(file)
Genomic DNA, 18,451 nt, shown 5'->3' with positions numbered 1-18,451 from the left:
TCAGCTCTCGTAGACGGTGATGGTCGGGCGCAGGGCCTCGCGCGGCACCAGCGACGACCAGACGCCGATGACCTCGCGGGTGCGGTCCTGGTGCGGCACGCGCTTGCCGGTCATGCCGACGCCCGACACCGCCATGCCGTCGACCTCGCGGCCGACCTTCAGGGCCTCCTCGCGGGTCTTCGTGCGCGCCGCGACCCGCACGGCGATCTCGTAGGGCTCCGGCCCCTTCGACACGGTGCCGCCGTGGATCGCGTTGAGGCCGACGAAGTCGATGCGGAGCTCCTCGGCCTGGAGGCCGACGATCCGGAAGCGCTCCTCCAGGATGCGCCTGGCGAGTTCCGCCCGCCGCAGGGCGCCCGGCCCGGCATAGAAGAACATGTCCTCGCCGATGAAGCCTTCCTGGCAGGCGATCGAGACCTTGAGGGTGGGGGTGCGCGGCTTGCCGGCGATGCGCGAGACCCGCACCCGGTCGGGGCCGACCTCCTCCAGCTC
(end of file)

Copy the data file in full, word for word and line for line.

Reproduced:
Genomic DNA, 18,451 nt, shown 5'->3' with positions numbered 1-18,451 from the left:
TCAGCTCTCGTAGACGGTGATGGTCGGGCGCAGGGCCTCGCGCGGCACCAGCGACGACCAGACGCCGATGACCTCGCGGGTGCGGTCCTGGTGCGGCACGCGCTTGCCGGTCATGCCGACGCCCGACACCGCCATGCCGTCGACCTCGCGGCCGACCTTCAGGGCCTCCTCGCGGGTCTTCGTGCGCGCCGCGACCCGCACGGCGATCTCGTAGGGCTCCGGCCCCTTCGACACGGTGCCGCCGTGGATCGCGTTGAGGCCGACGAAGTCGATGCGGAGCTCCTCGGCCTGGAGGCCGACGATCCGGAAGCGCTCCTCCAGGATGCGCCTGGCGAGTTCCGCCCGCCGCAGGGCGCCCGGCCCGGCATAGAAGAACATGTCCTCGCCGATGAAGCCTTCCTGGCAGGCGATCGAGACCTTGAGGGTGGGGGTGCGCGGCTTGCCGGCGATGCGCGAGACCCGCACCCGGTCGGGGCCGACCTCCTCCAGCTC